If the maximum count is reached by race counter 123 and 125 LMXCNT1 goes high and this input is supplied to the J input of JK flip-flop 145. This sets LPRTB-1 to one and indicates within the terminal that it has gained access to the shared printing device and should now prepare to transfer data from the memory in the terminal to the shared printing device.
A first step in initiating transfer of data between the memory of the terminal and the shared printer is accomplished by LMXCNT1 being supplied to the J input of JK flip-flop 147 such that a LHME-1 signal is generated as the J input of flip-flop 149. This triggers a LSCA--1 value from the Q output which is decoded by NAND gate 151 to generate LSPRT-0 signal. This signal is supplied at an inverted input to OR gate 153 and returned to shift register 155 such that the shift register is pre-set to transfer a LDC3--1 signal to inverter 157.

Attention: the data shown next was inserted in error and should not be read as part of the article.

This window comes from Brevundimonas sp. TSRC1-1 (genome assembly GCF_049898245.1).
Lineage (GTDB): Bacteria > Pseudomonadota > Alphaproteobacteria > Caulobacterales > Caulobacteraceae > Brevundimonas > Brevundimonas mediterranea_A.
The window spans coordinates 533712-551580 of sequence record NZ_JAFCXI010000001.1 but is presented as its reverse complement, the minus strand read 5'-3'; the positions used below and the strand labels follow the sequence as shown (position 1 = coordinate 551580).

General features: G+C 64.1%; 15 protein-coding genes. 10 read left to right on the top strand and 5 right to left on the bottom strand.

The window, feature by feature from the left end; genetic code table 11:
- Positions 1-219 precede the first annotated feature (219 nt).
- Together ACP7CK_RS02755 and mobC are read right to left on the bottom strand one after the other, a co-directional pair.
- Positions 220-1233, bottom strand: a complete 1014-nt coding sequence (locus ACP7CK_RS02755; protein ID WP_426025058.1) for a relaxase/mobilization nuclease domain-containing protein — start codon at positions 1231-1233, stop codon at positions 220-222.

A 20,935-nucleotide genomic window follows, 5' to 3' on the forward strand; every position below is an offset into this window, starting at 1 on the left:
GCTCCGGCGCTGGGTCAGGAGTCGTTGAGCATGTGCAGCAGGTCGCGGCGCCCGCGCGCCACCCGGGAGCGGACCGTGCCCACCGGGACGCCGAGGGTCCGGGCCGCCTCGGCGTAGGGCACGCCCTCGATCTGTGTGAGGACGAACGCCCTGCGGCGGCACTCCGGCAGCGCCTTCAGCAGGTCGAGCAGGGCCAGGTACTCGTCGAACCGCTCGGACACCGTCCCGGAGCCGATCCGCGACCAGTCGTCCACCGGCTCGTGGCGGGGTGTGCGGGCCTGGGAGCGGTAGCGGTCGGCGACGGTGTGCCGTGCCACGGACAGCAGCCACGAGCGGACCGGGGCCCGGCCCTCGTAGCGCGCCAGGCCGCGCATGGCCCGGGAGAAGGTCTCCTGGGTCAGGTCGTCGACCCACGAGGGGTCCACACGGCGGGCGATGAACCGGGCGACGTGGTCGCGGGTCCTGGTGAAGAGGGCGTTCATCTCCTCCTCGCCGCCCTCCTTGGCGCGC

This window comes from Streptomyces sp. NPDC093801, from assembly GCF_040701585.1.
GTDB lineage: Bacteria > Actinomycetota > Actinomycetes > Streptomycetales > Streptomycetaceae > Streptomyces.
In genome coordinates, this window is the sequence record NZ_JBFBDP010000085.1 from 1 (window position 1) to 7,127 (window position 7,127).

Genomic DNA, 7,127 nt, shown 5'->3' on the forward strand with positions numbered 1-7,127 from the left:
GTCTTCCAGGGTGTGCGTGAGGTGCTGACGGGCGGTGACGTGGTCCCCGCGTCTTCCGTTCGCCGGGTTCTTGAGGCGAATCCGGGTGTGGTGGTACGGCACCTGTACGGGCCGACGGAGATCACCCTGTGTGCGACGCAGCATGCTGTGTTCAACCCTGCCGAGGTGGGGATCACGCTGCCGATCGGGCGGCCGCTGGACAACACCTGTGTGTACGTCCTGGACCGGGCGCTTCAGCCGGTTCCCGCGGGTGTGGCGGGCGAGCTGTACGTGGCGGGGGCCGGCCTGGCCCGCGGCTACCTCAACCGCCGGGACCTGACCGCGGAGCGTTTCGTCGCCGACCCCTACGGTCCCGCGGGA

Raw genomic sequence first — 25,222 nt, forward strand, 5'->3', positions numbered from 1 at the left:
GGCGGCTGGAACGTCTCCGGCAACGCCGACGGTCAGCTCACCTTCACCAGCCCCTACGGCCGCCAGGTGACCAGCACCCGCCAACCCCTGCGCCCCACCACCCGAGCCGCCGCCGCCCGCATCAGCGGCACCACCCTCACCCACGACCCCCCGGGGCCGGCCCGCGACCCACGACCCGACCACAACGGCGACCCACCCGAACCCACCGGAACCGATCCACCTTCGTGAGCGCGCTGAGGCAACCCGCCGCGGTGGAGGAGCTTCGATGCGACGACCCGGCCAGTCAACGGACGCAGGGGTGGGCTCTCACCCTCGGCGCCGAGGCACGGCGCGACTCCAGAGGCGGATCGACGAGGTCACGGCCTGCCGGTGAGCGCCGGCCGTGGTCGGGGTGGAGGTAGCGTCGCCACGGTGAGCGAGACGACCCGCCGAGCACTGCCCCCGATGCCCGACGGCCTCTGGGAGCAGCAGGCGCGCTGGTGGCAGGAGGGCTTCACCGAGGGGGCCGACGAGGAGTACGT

This now requires reference to FIGS. 5A and 5B which are an embodiment of logic employed to alert the shared printer that this particular terminal has been granted the access in the priority scheme and determine whether the printer is ready to receive data from the terminal. If the printer is in a condition to receive such data it will respond to all inquires from the terminal with a LACK1S1 signal being high. Referring back to FIG. 4A this signal is received and is employed to shift the shift register such that a LFFFF-1 signal is generated and inverted through inverter 159 and once again supplied to the logic circuitry in FIG. 5A. When the acknowledge signal is received from the printer in the form of LACK151 assuming a high value, the shift register 155 is shifted one further position and a LLFFF-1 signal is provided to inverter 161 to generate an LLFFF-0 signal. This signal is supplied to the logic circuitry of FIG. 5A and results in a line feed of the print receiving web within the shared printer. As can be seen in FIGS. 5A and 5B the LLFFF-1 signal is supplied to NAND gate 163 to also generate a carriage return signal LCR-00 which is transmitted to the printer affect the carriage return.